Civilization and Humankind are great historical strategy games, but can you imagine getting to play them as part of an official class? High school students at a school in Maine in the US don’t have to wonder, as these two 4X games are being used by their teacher for a class on world history.
Ryan Botting doesn’t completely let his students play games all day, but the flexibility offered by his state’s education system means he’s able to fold these games into his syllabus. “I use Civilization and Humankind in my classroom similar to how a teacher might use a normal activity in the classroom: to have students engage in the material we go over in the class and get them excited about learning,” Botting tells us.
“In the normal classroom we go over the primary theme of each era. Then, in the gaming portion they play a giant multiplayer game where they are given objectives of things their civilisation (or precursor civilisation) actually did in history. When students complete their objectives we go over them in class, using the real-life events as a case study to examine the primary theme of the era.”
You can actually find short, live explainers of Botting’s class and how it works over on TikTok, where he goes into some details about the class based on follower questions.
@justbottingReply to @lgill81 We play a quiz game to decide on civilizations. ##teacher ##highschool ##school ##gaming ##civilization6 ##civilization5♬ original sound – Ryan Botting266
Botting’s overall goal is to be flexible: he offers both a traditional world history class and one that uses the games as aids. The students can earn the same credit through either depending on how they want to learn.
“What I’ve found is that this class attracts high-risk kids,” Botting explains. “The class generally attracts kids that hate school and are looking for an easy grade, but what I find is these kids work harder and care more than their traditional-learning counterparts. Their test scores end up being pretty similar to high-achieving students taking the traditional class, even though they take the same tests.”
Botting also tells us that representatives from both Firaxis and Amplitude’s social media teams reached out to provide extra copies of the game to help with the class. We reached out to both studios for additional comment but haven’t heard anything back at the time of writing, although Sega did confirm that it had provided humankind copies to Botting.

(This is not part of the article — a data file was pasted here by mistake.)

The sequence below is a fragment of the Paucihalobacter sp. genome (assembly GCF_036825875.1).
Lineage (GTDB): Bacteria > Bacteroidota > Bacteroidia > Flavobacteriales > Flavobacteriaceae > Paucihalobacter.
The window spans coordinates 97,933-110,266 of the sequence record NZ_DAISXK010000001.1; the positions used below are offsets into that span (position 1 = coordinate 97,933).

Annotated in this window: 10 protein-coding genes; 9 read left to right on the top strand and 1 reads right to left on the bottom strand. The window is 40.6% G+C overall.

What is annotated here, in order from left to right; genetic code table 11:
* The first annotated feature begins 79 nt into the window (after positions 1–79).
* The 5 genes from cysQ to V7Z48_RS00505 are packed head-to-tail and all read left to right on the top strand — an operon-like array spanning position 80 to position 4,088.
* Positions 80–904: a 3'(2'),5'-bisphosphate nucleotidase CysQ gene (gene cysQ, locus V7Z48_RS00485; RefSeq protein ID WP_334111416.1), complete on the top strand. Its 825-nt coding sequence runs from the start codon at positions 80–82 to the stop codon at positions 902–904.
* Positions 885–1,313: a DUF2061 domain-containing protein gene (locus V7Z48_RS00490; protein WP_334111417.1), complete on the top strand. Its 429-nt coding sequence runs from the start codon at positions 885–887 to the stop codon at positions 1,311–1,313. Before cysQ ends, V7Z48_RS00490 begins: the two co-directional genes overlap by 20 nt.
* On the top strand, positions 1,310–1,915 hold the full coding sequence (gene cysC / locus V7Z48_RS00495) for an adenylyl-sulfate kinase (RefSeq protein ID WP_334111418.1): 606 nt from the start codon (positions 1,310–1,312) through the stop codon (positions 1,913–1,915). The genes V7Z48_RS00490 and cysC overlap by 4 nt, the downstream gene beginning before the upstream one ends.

We asked Botting which of the two strategy titans he prefers in terms of teaching the class: “I really like that Humankind starts before the discovery of agriculture as a hunter-gatherer tribe,” he explains. “I also like that the culture changes over the course of the game, allowing them to take ownership of and personally examine every culture.”
The caveat with Humankind is that, because Botting sees it as a more complex game, he has to do a lot more explaining on just how to play in the first place. This is one of the reasons he doesn’t use things like Paradox’s grand strategy games, which on paper would also be a good fit.
“I like Civilization because it is more simple and is pretty intuitive,” Botting says. “There is also a spectator mode which greatly helps with me examining the game and looking for objectives of case studies to teach. I also like that a true start world map is an option and with that and giving objectives to control land that a civilisation actually had, it creates more realistic geography.”
While Botting plans to use Civilization VI primarily going forward, it’s not without its drawbacks. Because it doesn’t start in the Neolithic age as Humankind does, Botting finds he has to do a lot of pre-agriculture teaching anyway, setting the scene before Civ starts in the Ancient era. There’s also the issue of the students being able to play cultures in time periods where they never existed.
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Along with world history, Botting teaches economics and geography classes, and he’s eager to try and find games that can help teach those students as well. “I think using games to learn is the future of education,” Botting says. “Now, more than ever, kids are hyperstimulated all the time.”
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“They have TikTok, videogames, music, chatting with their friends, and more all at their fingertips at any given second. The fact we expect children, without fully developed brains, to be able to put all of that away and focus on something they don’t care about for seven-to-eight hours a day and have them care about it and retain it is just ridiculous.”